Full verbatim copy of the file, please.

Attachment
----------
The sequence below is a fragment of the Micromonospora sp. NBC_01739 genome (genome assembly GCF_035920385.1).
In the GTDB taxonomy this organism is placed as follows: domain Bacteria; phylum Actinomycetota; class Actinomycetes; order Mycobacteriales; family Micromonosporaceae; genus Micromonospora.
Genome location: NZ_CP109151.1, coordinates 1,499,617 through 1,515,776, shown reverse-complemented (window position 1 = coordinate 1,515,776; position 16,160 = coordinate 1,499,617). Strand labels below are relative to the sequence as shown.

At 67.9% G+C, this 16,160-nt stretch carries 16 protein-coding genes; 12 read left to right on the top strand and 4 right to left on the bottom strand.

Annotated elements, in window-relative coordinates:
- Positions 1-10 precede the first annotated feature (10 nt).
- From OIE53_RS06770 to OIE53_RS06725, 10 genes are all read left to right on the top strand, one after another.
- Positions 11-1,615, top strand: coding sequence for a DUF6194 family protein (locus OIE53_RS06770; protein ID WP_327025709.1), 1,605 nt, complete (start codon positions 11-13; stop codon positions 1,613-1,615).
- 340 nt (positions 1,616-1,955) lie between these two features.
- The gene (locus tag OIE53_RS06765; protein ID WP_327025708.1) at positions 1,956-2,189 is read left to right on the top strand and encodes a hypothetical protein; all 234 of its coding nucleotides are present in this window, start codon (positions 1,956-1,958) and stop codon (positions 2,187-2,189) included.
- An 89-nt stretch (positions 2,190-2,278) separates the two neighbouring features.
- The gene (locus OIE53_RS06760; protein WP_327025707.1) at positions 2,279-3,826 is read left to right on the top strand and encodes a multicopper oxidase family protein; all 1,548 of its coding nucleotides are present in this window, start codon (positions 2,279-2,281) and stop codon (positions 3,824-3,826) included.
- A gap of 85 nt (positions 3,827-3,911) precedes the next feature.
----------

The sequence below is a fragment of the Micromonospora sp. NBC_01739 genome (genome assembly GCF_035920385.1).
In the GTDB taxonomy this organism is placed as follows: domain Bacteria; phylum Actinomycetota; class Actinomycetes; order Mycobacteriales; family Micromonosporaceae; genus Micromonospora.
Genome location: NZ_CP109151.1, coordinates 1,499,617 through 1,515,776, shown reverse-complemented (window position 1 = coordinate 1,515,776; position 16,160 = coordinate 1,499,617). Strand labels below are relative to the sequence as shown.

At 67.9% G+C, this 16,160-nt stretch carries 16 protein-coding genes; 12 read left to right on the top strand and 4 right to left on the bottom strand.

Annotated elements, in window-relative coordinates:
- Positions 1-10 precede the first annotated feature (10 nt).
- From OIE53_RS06770 to OIE53_RS06725, 10 genes are all read left to right on the top strand, one after another.
- Positions 11-1,615, top strand: coding sequence for a DUF6194 family protein (locus OIE53_RS06770; protein ID WP_327025709.1), 1,605 nt, complete (start codon positions 11-13; stop codon positions 1,613-1,615).
- 340 nt (positions 1,616-1,955) lie between these two features.
- The gene (locus tag OIE53_RS06765; protein ID WP_327025708.1) at positions 1,956-2,189 is read left to right on the top strand and encodes a hypothetical protein; all 234 of its coding nucleotides are present in this window, start codon (positions 1,956-1,958) and stop codon (positions 2,187-2,189) included.
- An 89-nt stretch (positions 2,190-2,278) separates the two neighbouring features.
- The gene (locus OIE53_RS06760; protein WP_327025707.1) at positions 2,279-3,826 is read left to right on the top strand and encodes a multicopper oxidase family protein; all 1,548 of its coding nucleotides are present in this window, start codon (positions 2,279-2,281) and stop codon (positions 3,824-3,826) included.
- A gap of 85 nt (positions 3,827-3,911) precedes the next feature.